Next, in this small space, certainly satellite speakers with a modest Subwoofer would do a very good job. I would prefer small bookshelf, though the difference isn't that much in this space. I personally think that the bigger the speakers, the more air that is going to be moved, and as a result, the more attension is going to have to be paid to room acoustics.

Anything can be done, and every single home cinema room is a compromise. So, the remaining question is, how can you best make a home cinema system work in your limited space?

Also keep in mind that if you have a back row of seats, then it is most common for that back row to be elevated. How much is unclear, but it has to be enough that the people behind can see over the heads of the people in front. And that brings up the consideration of your ceiling height. You can probably just get by with 8 foot (2.5m) ceilings. Higher would be better though.

Oddly, all these considerations aren't unique to you. These are the same considerations that go into every dedicated home cinema room.

Next is budget. If you have give us a general idea of what you are thinking of for a budget for the AV amp and fulll 5.1 speakers that would help us focus more on potential solutions.

In general, the room is a little small for two row seating, and marginal for one row seating, but as I said, we all do what we can with what we have; ever home theater is compromised in some way.

Just a few thoughts.

Steve/bluewizard
 

darrenxh

Standard Member
Bluewizard. Many thanks indeed for taking the time to write this. You are a gent. The answer to most of your questions is that the room is not built yet so I can basically make it to optimise the space. I can follow your tips here - shame there isn't a book on building from scratch or at least a post!

The good news is that based on previous posts I have reorganised the layout of extension. This now gives me 4m length by 3m width for the internal dimension. At the rear I have a door and at the front right I have another door (I basically sacrificed the corridor so that that you have to pass thru the cinema room to get to another store room.

Would you do anything different on your advice with this increase in space? I also need to decide if this is vaulted ceiling up to the pitched roof or a flat roof - would one offer better acoustics (clearly the vaulted is more spacious). No windows by the way although if I go vaulted I would have some blacked out velux windows.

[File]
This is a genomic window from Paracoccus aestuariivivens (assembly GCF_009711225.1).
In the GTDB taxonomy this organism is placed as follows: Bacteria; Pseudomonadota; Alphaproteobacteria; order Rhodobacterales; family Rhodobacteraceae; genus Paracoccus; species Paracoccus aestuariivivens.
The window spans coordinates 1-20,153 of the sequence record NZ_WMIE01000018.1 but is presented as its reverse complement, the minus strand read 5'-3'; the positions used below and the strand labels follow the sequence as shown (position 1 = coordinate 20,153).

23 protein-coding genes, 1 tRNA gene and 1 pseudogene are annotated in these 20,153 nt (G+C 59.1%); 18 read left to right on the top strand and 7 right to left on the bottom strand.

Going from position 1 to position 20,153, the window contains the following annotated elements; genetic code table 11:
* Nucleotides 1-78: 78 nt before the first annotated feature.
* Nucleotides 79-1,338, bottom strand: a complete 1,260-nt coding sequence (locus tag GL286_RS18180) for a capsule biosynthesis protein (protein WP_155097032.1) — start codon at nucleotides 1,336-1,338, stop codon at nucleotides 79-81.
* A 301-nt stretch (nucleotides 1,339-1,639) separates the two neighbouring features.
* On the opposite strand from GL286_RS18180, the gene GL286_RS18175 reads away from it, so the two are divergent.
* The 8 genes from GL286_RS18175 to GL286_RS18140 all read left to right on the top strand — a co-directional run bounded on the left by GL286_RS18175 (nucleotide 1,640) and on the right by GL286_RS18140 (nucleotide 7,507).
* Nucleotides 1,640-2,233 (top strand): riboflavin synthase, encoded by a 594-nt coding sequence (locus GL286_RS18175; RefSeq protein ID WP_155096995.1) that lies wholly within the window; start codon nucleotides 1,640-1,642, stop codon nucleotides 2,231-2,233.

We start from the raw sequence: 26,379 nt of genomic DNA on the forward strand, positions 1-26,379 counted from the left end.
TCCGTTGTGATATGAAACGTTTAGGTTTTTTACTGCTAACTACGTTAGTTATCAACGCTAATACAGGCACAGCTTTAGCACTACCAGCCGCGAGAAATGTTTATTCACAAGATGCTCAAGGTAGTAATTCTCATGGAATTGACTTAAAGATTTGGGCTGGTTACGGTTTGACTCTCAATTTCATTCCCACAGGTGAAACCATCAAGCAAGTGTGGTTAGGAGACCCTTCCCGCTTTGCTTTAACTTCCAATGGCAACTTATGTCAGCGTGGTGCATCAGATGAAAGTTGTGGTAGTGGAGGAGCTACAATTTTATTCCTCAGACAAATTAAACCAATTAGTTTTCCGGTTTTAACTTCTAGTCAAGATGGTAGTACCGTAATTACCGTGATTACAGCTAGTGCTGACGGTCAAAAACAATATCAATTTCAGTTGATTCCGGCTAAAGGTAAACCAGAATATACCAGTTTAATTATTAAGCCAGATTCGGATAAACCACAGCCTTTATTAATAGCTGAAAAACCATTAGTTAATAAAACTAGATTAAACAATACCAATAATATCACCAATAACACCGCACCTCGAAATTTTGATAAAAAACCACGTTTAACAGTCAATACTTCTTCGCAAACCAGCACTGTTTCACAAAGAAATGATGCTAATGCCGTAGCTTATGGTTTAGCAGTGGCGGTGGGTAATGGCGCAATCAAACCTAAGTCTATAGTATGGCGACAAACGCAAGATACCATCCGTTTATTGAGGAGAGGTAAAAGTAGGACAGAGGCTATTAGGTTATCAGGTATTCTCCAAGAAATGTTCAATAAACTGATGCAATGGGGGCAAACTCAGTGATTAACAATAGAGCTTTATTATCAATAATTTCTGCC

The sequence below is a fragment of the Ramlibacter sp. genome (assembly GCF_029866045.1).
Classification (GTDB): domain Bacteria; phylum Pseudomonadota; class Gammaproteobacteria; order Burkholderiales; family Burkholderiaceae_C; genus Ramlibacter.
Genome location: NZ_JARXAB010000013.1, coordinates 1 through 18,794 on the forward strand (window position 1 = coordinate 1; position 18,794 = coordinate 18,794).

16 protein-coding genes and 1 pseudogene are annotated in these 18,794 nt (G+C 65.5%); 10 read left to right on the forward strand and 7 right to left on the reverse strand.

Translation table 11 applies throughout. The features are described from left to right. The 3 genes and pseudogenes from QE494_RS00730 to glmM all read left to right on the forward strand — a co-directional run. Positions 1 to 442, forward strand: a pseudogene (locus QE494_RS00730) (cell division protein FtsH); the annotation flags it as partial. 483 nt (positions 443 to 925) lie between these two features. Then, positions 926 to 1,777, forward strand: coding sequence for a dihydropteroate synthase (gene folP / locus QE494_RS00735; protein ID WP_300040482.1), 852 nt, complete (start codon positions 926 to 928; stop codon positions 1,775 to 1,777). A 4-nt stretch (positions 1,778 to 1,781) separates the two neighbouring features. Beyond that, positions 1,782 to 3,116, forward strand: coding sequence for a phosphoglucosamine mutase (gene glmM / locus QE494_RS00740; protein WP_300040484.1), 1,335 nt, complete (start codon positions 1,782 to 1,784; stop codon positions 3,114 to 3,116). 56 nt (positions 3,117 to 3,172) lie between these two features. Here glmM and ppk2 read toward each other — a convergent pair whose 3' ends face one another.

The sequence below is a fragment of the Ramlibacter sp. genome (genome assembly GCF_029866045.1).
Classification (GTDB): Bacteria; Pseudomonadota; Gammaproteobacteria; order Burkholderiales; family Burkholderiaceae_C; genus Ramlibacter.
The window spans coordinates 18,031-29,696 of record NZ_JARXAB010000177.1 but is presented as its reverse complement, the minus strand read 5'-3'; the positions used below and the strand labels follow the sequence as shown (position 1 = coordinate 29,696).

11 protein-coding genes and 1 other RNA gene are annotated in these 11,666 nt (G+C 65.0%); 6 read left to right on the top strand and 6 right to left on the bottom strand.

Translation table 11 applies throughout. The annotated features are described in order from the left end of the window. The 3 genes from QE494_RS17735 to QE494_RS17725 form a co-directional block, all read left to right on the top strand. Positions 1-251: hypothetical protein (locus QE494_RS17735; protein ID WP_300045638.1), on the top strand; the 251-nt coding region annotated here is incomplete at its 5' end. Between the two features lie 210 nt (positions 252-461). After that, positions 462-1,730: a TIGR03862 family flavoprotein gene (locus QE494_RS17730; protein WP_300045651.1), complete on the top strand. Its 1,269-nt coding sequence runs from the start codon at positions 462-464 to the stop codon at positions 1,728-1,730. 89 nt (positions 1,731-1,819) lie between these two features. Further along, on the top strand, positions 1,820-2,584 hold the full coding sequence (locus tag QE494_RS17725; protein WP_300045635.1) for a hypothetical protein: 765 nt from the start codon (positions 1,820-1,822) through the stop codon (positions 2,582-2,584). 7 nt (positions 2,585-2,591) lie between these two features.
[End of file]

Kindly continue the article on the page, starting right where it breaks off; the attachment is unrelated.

Thanks again.
 

BlueWizard

Distinguished Member
The problem with the doors, is that they could interfere with the placement of your front speaker - perhaps, perhaps not, but it is something you need to consider.

There is a forum here in which many many people discuss their own custom Home Theater installs. You could probably get some tips form them -

Home Cinema DIY Forum at AVForums.com

Members' Home Cinema Gallery Forum at AVForums.com

That should give you some ideas.

As to the ceiling, I would say vaulted or semi-vaulted would be better. Also, textured or some type of acoustical ceiling tile would be beneficial.

The Vaulted ceiling doesn't increase the size of the room, but it does increase the volume. There is more space for the sound to unload into.

If you are still intent on two rows of seating remember what I said, the rear seating will have to be elevated in order for people to be able to see over those in front. Two rows is not impossible, but it is tight.

I would say carpets or rugs between the front row and the speakers. And, a few convoluted acoustical foam tiles decoratively place along the side wall and the back wall. The wall don't have to be completely covered, but they do need something to soften the sound and control reflections.

Room acoustic is a difficult task, as mentioned. On one hand you don't want to over do it and make the room completely dead, but on the other hand, you don't want the room too reflective either. Where the balance point is, is very difficult to determine with any accuracy. But, something is always better than nothing.

Just a few thoughts.

Steve/bluewizard